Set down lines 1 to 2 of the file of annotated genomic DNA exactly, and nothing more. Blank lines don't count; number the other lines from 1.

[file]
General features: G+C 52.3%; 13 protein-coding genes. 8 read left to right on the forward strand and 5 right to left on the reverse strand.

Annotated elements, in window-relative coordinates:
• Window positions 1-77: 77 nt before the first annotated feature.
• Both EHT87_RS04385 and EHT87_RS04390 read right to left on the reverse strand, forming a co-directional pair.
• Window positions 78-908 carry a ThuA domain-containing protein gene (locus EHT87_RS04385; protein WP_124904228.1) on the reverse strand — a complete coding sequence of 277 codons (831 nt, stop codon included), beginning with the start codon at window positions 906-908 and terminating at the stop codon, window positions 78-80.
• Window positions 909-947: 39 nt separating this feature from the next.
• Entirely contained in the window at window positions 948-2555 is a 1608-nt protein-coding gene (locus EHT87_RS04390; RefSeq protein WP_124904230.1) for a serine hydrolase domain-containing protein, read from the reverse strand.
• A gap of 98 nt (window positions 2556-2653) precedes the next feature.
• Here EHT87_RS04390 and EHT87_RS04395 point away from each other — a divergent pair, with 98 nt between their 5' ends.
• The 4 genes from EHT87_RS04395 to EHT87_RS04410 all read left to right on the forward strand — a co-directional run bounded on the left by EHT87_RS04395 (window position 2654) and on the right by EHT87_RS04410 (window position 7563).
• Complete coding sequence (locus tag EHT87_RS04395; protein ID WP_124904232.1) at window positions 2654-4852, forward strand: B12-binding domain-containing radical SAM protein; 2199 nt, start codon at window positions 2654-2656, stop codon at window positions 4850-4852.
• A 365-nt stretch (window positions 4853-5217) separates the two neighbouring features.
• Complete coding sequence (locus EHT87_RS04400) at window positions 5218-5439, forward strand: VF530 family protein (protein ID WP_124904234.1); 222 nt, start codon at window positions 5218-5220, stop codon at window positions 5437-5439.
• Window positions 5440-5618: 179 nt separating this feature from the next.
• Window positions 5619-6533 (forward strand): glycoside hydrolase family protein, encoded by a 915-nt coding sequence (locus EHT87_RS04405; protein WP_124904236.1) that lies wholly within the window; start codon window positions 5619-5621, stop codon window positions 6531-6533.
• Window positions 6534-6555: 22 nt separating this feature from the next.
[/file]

General features: G+C 52.3%; 13 protein-coding genes. 8 read left to right on the forward strand and 5 right to left on the reverse strand.

Annotated elements, in window-relative coordinates: